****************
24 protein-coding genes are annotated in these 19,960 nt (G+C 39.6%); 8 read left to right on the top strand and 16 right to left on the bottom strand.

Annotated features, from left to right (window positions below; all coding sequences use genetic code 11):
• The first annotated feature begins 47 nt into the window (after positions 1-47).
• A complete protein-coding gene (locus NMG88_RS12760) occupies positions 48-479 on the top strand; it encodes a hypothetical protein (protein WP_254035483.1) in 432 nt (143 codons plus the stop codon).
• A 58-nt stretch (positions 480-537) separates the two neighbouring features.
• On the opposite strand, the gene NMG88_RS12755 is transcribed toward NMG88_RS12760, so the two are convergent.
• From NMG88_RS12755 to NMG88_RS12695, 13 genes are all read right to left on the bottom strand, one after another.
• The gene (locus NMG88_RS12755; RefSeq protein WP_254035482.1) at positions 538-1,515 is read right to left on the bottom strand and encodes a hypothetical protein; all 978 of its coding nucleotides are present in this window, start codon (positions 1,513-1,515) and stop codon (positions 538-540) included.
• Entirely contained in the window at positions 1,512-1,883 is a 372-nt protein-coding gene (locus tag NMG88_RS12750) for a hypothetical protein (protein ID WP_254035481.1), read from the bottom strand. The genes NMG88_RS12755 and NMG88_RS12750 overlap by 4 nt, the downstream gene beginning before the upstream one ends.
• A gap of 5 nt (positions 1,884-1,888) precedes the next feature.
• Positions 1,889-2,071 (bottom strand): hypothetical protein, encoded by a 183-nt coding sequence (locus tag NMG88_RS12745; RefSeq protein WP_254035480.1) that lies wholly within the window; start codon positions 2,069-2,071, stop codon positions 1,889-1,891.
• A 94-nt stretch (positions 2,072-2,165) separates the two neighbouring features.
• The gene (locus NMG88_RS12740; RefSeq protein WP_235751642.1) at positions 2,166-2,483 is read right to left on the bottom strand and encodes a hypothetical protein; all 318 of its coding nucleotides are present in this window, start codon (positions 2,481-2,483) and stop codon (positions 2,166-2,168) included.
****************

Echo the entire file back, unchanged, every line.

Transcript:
24 protein-coding genes are annotated in these 19,960 nt (G+C 39.6%); 8 read left to right on the top strand and 16 right to left on the bottom strand.

Annotated features, from left to right (window positions below; all coding sequences use genetic code 11):
• The first annotated feature begins 47 nt into the window (after positions 1-47).
• A complete protein-coding gene (locus NMG88_RS12760) occupies positions 48-479 on the top strand; it encodes a hypothetical protein (protein WP_254035483.1) in 432 nt (143 codons plus the stop codon).
• A 58-nt stretch (positions 480-537) separates the two neighbouring features.
• On the opposite strand, the gene NMG88_RS12755 is transcribed toward NMG88_RS12760, so the two are convergent.
• From NMG88_RS12755 to NMG88_RS12695, 13 genes are all read right to left on the bottom strand, one after another.
• The gene (locus NMG88_RS12755; RefSeq protein WP_254035482.1) at positions 538-1,515 is read right to left on the bottom strand and encodes a hypothetical protein; all 978 of its coding nucleotides are present in this window, start codon (positions 1,513-1,515) and stop codon (positions 538-540) included.
• Entirely contained in the window at positions 1,512-1,883 is a 372-nt protein-coding gene (locus tag NMG88_RS12750) for a hypothetical protein (protein ID WP_254035481.1), read from the bottom strand. The genes NMG88_RS12755 and NMG88_RS12750 overlap by 4 nt, the downstream gene beginning before the upstream one ends.
• A gap of 5 nt (positions 1,884-1,888) precedes the next feature.
• Positions 1,889-2,071 (bottom strand): hypothetical protein, encoded by a 183-nt coding sequence (locus tag NMG88_RS12745; RefSeq protein WP_254035480.1) that lies wholly within the window; start codon positions 2,069-2,071, stop codon positions 1,889-1,891.
• A 94-nt stretch (positions 2,072-2,165) separates the two neighbouring features.
• The gene (locus NMG88_RS12740; RefSeq protein WP_235751642.1) at positions 2,166-2,483 is read right to left on the bottom strand and encodes a hypothetical protein; all 318 of its coding nucleotides are present in this window, start codon (positions 2,481-2,483) and stop codon (positions 2,166-2,168) included.